Note that if you use a third-party certificate such as VeriSign (www.verisign.com), Thawte (www.thawte.com), or InstantSSL (www.instantssl.com), the process of issuing the SMTP SSL cer­ tificate is slightly different, but normally the third-party providers have good, detailed documentation available on their Web sites.

Now that you’ve created the SMTP SSL certificate, we can move on. Let’s now discuss the three methods of using the TLS/SSL. We can secure our SMTP traffic on inbound mail, on outbound mail, or for spe­ cific domains or one or more in conjunction.

Enabling TLS/SSL for Inbound Mail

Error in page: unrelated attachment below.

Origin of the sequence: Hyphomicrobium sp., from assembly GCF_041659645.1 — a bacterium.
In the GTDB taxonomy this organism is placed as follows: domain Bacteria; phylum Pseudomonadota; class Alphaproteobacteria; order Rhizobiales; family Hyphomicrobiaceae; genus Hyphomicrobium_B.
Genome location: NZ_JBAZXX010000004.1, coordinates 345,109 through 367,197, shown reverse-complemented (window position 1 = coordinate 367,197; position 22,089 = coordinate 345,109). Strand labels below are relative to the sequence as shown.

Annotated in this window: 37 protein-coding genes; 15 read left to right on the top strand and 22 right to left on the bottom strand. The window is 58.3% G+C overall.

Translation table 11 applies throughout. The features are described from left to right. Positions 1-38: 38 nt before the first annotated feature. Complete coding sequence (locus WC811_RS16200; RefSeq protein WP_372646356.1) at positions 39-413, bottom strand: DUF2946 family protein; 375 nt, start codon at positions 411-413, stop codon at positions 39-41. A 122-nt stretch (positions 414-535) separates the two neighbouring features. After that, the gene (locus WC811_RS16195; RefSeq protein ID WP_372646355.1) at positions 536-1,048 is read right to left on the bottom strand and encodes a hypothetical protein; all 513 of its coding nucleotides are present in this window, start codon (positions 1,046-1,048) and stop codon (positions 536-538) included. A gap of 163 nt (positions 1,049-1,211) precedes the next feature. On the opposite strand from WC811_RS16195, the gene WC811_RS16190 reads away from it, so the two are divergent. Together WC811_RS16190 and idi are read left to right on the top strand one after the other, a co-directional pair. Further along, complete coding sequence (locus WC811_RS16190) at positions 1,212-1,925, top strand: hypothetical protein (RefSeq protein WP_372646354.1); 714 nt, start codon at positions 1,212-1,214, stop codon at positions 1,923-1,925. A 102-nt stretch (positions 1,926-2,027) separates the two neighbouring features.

Still under the Access tab of the Default SMTP Virtual Server’s Properties, you can see that the Communication button has been activated. (In Figure 8.1 you can see it was grayed out before we created the SSL/TLS certificate.).This is where we can enable TLS/SSL for all inbound SMTP mail received by this SMTP virtual server, so do the fol­ lowing:

186

Chapter 8 • Exchange Protocol/Client Encryption

Warning: Before you enable this setting, you should be sure that any servers communicating with this one support TLS. If they don’t, they won’t be able to negotiate and therefore can’t deliver any e-mail messages to this server. So be very careful with this setting. 1.	 Click the Communications button. 2.	 We get the screen shown in Figure 8.10. Enable both Require secure channel and Require 128-bit encryption, then click OK.

Figure 8.10 Enabling TLS

Notes from the Underground…